Egypt is an excellent playground for China’s new role as a nation promoting economic development abroad, Ferdinand Eibl, a research officer at the London School of Economics and Political Science (LSE) Middle East Center, stated.
"Egypt is essentially bankrupt, urgently needs foreign exchange, and the Gulf states will be increasingly reluctant to provide funding given the oil price," Eibl explained, commenting on the reasons for China’s interest in the Arab state.
Moreover, Egypt is Africa’s second most populous country, a hub between Africa and the Middle East, and one of the most interesting markets, which seeks foreign direct investment, he added.
"If you look around the Middle East, there are not many alternatives: Morocco is a much smaller, much less central country; Algeria is a very closed market; Tunisia’s too small; Libya, Iraq, and Syria are in turmoil, and the GCC [Gulf Cooperation Council countries] are not in need of development aid. So, you’re left with Egypt," Eibl outlined.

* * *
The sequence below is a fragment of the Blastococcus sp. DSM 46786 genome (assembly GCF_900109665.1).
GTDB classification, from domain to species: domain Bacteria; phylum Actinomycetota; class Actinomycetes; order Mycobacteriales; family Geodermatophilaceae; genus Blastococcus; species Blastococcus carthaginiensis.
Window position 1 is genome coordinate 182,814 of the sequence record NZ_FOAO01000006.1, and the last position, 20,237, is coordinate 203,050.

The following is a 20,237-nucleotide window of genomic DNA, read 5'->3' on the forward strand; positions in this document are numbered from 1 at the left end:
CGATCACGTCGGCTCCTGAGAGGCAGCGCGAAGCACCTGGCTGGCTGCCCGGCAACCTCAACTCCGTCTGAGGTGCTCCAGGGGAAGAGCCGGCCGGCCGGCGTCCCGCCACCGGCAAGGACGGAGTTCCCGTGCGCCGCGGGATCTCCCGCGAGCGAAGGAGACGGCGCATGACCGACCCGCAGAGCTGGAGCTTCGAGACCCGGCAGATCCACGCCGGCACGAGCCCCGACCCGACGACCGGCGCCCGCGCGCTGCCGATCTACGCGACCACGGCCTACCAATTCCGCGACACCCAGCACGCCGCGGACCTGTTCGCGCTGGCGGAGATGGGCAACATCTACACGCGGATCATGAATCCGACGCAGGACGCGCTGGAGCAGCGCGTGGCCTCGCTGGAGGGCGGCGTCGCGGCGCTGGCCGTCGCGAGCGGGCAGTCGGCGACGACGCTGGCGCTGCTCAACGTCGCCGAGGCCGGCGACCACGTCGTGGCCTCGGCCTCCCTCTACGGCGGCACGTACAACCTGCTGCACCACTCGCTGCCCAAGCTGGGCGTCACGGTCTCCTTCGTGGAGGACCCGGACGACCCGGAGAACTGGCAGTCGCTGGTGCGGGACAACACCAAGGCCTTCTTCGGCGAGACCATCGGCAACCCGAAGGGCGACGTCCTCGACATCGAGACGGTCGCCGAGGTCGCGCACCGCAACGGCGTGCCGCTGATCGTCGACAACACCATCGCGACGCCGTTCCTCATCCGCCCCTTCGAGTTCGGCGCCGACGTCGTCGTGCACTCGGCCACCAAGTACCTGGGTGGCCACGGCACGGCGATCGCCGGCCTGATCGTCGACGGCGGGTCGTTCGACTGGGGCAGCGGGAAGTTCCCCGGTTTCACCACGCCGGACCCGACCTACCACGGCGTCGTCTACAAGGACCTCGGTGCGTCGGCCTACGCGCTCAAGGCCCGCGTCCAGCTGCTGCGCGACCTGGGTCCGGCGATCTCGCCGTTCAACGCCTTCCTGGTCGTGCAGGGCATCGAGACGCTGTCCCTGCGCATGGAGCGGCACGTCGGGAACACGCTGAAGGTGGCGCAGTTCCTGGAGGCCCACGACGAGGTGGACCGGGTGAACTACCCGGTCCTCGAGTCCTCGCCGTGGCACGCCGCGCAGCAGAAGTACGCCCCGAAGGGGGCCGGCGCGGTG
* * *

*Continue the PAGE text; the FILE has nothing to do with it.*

Another expert, professor in International Relations at the University of St. Andrews Ian Taylor, suggested that Beijing was pursuing primary economic goals in Cairo.
"Egypt is a strategic country and economically important in the MENA [the Middle East and North Africa region] so it makes sense for China to have good ties with Cairo," Taylor highlighted.
At the same time, the expert expressed doubt that Egypt would become "an outpost" for China’s political expansion in the region as well.
"Egypt is in the pockets of the United States and is more interested in good ties with Washington," Taylor concluded, admitting, nevertheless, that diversifying relations is always a good idea.
Xi travels to Egypt as part of a wider regional tour this week, which includes stops in Saudi Arabia and Iran.
Egyptian President Abdel Fattah Sisi has visited China twice in his tenure, both times in 2015.